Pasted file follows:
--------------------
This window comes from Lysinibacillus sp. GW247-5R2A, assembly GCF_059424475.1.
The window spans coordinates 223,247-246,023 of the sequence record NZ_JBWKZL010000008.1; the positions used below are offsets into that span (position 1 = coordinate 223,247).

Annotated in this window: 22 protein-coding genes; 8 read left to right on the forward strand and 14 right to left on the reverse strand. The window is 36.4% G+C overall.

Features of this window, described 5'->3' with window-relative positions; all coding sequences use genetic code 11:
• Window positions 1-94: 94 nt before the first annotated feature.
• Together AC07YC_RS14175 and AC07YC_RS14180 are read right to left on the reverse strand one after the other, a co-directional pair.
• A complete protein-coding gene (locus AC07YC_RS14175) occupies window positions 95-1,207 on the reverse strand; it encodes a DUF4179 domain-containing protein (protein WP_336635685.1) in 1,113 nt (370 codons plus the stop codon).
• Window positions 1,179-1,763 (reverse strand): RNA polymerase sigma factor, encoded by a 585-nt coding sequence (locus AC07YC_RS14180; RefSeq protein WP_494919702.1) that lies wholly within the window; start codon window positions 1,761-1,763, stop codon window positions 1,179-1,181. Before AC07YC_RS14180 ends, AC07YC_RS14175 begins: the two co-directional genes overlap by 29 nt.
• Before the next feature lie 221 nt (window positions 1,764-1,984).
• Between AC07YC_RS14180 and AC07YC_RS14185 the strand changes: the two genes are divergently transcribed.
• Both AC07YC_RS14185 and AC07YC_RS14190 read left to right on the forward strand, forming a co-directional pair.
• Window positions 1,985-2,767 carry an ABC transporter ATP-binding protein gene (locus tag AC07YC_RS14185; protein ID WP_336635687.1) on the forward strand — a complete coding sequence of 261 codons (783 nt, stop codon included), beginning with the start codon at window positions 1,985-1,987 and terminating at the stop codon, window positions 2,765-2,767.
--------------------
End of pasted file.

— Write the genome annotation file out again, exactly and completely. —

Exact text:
This window comes from Lysinibacillus sp. GW247-5R2A, assembly GCF_059424475.1.
The window spans coordinates 223,247-246,023 of the sequence record NZ_JBWKZL010000008.1; the positions used below are offsets into that span (position 1 = coordinate 223,247).

Annotated in this window: 22 protein-coding genes; 8 read left to right on the forward strand and 14 right to left on the reverse strand. The window is 36.4% G+C overall.

Features of this window, described 5'->3' with window-relative positions; all coding sequences use genetic code 11:
• Window positions 1-94: 94 nt before the first annotated feature.
• Together AC07YC_RS14175 and AC07YC_RS14180 are read right to left on the reverse strand one after the other, a co-directional pair.
• A complete protein-coding gene (locus AC07YC_RS14175) occupies window positions 95-1,207 on the reverse strand; it encodes a DUF4179 domain-containing protein (protein WP_336635685.1) in 1,113 nt (370 codons plus the stop codon).
• Window positions 1,179-1,763 (reverse strand): RNA polymerase sigma factor, encoded by a 585-nt coding sequence (locus AC07YC_RS14180; RefSeq protein WP_494919702.1) that lies wholly within the window; start codon window positions 1,761-1,763, stop codon window positions 1,179-1,181. Before AC07YC_RS14180 ends, AC07YC_RS14175 begins: the two co-directional genes overlap by 29 nt.
• Before the next feature lie 221 nt (window positions 1,764-1,984).
• Between AC07YC_RS14180 and AC07YC_RS14185 the strand changes: the two genes are divergently transcribed.
• Both AC07YC_RS14185 and AC07YC_RS14190 read left to right on the forward strand, forming a co-directional pair.
• Window positions 1,985-2,767 carry an ABC transporter ATP-binding protein gene (locus tag AC07YC_RS14185; protein ID WP_336635687.1) on the forward strand — a complete coding sequence of 261 codons (783 nt, stop codon included), beginning with the start codon at window positions 1,985-1,987 and terminating at the stop codon, window positions 2,765-2,767.